My Chinese Village (Part-4)



To read the previous part of this story, click here.

Our Animals
We are farmers here in Gonja village. Al-Hamdulillah, by careful use of the underground water and our natural streams and rivers, we can grow many kinds of fruits and vegetables. The surrounding mountains and their forests provide us with a chance to hunt and trap animals there. One of my uncles is an expert hunter. All his life he has been hunting and trapping wild rabbit, marten and fox. Sometimes he is in the mountains for several
*This is an old, hand-written page of a Qur'an with its interpretation in Chinese language. My grandfather brought this Qur'an from eastern China years ago when he travelled  there as a young man. A large Muslim population who are ethnic Chinese live in areas outside of Uyghuristan. For them, a Chinese language interpretation of the ayahs helps them better understand the Holy Qur'an. Al-Hamdulillah, I can read Arabic well and can even understand some of the Chinese written here. In Uyghuristan, we must study both Uyghurje and Chinese at school.*
months on end. He cooks and eats rabbit meat and returns to the village with the animal skins.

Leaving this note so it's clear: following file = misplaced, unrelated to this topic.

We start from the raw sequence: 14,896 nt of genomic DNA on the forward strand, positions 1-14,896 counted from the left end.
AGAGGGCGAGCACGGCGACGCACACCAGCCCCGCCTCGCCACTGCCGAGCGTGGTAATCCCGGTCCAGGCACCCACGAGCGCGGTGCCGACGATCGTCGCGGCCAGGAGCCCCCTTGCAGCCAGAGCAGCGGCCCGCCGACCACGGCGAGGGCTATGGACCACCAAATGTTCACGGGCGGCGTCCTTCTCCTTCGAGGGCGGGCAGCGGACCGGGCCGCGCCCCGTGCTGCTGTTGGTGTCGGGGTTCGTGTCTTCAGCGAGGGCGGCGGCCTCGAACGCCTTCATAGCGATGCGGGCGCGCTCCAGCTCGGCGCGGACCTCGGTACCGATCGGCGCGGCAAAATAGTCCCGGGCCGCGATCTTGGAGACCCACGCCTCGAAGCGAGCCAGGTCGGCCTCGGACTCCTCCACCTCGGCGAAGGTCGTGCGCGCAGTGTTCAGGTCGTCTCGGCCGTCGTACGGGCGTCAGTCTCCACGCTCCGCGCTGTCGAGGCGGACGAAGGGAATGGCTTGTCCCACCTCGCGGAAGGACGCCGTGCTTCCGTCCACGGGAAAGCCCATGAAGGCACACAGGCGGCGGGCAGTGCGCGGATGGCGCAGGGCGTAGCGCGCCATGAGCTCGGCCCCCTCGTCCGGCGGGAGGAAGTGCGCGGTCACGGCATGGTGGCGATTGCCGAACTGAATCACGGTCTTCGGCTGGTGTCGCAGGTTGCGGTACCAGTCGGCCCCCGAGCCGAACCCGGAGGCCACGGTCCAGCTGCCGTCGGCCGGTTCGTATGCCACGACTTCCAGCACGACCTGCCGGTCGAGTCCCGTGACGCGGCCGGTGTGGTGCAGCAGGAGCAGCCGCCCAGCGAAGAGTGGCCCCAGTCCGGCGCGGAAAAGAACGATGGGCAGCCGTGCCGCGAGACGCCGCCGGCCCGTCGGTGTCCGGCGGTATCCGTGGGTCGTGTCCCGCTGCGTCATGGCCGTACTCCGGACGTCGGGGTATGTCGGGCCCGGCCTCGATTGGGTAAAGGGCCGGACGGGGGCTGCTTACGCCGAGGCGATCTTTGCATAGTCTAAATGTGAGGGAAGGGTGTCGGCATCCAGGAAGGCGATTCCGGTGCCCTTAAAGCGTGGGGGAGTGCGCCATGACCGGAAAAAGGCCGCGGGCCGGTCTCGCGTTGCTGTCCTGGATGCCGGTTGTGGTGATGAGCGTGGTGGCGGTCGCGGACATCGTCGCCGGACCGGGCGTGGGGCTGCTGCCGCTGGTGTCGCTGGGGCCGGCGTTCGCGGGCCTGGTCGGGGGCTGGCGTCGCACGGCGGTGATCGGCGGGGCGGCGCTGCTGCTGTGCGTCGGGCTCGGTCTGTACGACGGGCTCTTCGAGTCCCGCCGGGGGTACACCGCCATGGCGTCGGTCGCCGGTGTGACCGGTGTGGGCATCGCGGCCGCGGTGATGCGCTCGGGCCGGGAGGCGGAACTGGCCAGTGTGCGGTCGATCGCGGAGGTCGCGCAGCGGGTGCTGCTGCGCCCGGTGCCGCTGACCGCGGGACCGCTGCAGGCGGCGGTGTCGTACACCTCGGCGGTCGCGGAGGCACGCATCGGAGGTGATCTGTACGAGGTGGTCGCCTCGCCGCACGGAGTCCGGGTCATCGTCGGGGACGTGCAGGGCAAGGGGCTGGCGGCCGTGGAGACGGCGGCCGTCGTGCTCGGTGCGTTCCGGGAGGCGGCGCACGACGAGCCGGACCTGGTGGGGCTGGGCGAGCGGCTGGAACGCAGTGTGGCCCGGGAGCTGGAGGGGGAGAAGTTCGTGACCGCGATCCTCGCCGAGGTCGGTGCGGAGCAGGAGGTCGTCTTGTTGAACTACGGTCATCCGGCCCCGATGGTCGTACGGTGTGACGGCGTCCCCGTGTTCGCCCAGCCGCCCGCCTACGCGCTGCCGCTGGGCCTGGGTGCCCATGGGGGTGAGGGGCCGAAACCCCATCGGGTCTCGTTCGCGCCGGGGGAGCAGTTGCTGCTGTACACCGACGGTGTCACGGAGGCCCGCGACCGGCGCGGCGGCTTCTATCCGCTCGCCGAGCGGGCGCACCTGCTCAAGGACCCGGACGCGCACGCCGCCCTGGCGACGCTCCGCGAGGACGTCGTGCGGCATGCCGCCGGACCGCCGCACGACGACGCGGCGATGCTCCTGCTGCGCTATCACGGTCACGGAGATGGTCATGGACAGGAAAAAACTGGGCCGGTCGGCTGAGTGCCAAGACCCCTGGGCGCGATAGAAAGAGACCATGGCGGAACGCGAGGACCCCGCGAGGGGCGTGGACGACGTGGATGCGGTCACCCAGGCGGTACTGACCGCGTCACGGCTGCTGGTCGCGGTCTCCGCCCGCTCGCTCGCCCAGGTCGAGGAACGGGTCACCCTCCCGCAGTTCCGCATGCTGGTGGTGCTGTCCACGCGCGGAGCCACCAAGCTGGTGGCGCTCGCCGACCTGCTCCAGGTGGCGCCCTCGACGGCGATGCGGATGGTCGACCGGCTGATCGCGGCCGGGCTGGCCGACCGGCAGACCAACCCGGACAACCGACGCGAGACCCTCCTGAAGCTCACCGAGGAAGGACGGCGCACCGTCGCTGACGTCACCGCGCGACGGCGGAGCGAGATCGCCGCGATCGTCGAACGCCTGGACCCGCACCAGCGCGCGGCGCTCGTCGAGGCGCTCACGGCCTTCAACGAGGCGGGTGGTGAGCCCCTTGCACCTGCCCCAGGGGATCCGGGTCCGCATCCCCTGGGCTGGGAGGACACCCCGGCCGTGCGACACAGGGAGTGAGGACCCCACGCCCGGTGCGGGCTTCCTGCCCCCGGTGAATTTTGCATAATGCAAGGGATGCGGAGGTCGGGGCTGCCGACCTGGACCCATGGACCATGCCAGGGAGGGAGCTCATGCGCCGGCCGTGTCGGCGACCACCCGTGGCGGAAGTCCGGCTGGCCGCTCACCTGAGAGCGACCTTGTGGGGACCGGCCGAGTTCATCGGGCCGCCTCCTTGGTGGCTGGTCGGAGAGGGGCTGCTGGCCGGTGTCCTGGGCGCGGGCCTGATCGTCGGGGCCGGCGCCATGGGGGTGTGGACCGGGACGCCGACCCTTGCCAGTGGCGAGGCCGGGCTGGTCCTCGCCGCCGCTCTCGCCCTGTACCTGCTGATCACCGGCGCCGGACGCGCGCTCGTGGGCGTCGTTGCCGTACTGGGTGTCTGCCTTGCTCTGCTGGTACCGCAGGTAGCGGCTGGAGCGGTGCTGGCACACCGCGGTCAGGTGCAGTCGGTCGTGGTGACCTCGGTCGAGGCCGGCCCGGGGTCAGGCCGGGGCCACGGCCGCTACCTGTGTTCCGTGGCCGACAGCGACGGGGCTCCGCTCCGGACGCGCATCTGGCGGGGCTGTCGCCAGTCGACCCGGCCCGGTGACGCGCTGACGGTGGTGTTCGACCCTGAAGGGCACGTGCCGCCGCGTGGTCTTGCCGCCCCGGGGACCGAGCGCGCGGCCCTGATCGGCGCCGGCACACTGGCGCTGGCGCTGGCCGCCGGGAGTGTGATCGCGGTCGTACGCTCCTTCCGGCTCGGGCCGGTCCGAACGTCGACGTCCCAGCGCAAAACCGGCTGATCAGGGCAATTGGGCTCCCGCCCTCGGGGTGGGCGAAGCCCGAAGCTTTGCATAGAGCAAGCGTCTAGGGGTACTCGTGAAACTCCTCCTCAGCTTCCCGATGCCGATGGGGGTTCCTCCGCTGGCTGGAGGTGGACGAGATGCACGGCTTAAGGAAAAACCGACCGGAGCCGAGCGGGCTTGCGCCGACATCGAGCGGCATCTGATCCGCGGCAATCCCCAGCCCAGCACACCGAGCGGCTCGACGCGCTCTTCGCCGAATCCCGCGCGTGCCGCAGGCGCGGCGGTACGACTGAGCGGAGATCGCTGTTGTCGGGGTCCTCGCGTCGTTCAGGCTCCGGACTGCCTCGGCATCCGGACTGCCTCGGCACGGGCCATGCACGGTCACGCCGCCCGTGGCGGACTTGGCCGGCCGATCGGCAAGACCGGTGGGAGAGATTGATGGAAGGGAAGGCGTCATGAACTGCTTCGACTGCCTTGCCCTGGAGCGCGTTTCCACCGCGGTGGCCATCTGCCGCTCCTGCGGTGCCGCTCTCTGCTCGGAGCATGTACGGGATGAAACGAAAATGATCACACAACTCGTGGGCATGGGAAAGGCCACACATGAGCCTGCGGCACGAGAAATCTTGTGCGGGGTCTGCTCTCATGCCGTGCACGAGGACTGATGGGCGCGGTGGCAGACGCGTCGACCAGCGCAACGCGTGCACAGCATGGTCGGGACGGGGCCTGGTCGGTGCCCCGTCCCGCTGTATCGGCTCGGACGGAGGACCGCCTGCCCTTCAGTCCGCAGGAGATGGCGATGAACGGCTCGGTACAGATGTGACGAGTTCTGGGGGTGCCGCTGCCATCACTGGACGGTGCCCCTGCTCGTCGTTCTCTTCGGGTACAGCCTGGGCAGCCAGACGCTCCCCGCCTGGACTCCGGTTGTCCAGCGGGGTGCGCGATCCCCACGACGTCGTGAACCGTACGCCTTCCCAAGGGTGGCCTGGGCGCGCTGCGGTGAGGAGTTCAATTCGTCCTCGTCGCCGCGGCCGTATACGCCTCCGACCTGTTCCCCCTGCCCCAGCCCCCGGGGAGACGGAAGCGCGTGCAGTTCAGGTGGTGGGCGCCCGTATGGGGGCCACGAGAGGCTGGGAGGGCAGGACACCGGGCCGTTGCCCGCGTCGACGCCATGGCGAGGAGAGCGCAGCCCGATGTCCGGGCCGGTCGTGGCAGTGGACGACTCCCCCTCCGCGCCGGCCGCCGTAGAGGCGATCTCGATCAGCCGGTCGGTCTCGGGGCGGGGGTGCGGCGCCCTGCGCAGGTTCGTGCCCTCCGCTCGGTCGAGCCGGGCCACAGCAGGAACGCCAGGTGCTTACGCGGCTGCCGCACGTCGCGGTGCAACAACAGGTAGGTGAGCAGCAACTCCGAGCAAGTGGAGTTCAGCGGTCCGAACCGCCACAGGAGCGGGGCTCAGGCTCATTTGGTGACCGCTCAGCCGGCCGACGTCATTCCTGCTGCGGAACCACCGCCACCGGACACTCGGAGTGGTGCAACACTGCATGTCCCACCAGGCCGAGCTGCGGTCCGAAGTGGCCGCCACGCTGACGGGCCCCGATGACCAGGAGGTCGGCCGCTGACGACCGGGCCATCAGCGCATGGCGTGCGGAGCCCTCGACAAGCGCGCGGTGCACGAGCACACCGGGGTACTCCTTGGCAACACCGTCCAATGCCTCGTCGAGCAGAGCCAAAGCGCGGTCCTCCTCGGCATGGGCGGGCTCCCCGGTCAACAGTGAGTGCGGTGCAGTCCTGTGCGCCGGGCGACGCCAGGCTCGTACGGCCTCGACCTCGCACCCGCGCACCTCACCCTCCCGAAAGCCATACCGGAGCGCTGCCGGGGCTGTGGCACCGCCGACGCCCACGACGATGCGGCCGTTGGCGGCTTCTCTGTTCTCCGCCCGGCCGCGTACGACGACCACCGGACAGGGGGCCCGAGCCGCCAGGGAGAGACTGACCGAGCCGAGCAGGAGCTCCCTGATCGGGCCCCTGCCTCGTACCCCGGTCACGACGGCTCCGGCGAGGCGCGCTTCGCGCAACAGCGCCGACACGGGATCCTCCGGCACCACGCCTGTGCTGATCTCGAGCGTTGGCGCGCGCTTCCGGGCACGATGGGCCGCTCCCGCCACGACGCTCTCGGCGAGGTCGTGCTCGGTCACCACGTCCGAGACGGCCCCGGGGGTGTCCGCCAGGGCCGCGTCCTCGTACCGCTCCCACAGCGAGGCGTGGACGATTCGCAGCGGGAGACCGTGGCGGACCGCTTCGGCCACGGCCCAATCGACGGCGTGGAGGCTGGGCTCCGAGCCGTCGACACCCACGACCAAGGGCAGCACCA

The fur of these wild animals is beautiful and in the illustration you can see some fur hats for sale along with our traditional prayer hats or takkiyahs. I read how the North American Indians and Eskimos (two groups who also originated in east Asia) hunted animals. Some people say it is cruel to hunt wild animals. In the Holy Qur’an, Allah says in surah al-ma'idah.

O you who have attained to faith. Be true to your covenants! Lawful to you is the [flesh of every] beast that feeds on plants, save what is mentioned to you [herein after]: but you are not allowed to hunt while you are in the state of pilgrimage. Behold, Allah ordains in accordance with His will.

My uncle uses a yak or a "ship of the plateau" when he travels up into the high mountain valleys. This animal is truly amazing! It looks like a very hairy, short-legged ox. Because it has excellent balance, the yak is a wonderful pack animal and can carry loads of up to 50-60 kilograms along dangerous mountain paths. The animal’s long hair is used to make rope, cloth and even felt matting.

Yaks are milked in the summer. The milk is very rich and makes good butter. In the villages in the south of Uyghuristan, a thick tea/soup is made of boiled milk, tea, salt and yak butter.

Masha Allah, the yak is superbly adapted to the harsh mountain environment. Short legs let it climb over rocky heights. It has powerful lungs, too. Its blood cells are smaller than those of normal cattle and has three times as many of them. A yak's blood, therefore, can carry more oxygen. The animal's long hair helps insulate its body. With no sweat glands, the yak is truly unique. My uncle tells me that yaks even travel over snow in single file; a head yak leaves foot prints that guide all others behind it!

As I grow older, and learn more about my interesting world, I understand that like the yak, we Uyghurs, are also perfectly adapted to our environment, Al-hamdulillah.  

To read the next part of this story, click here.

Luqman Nagy

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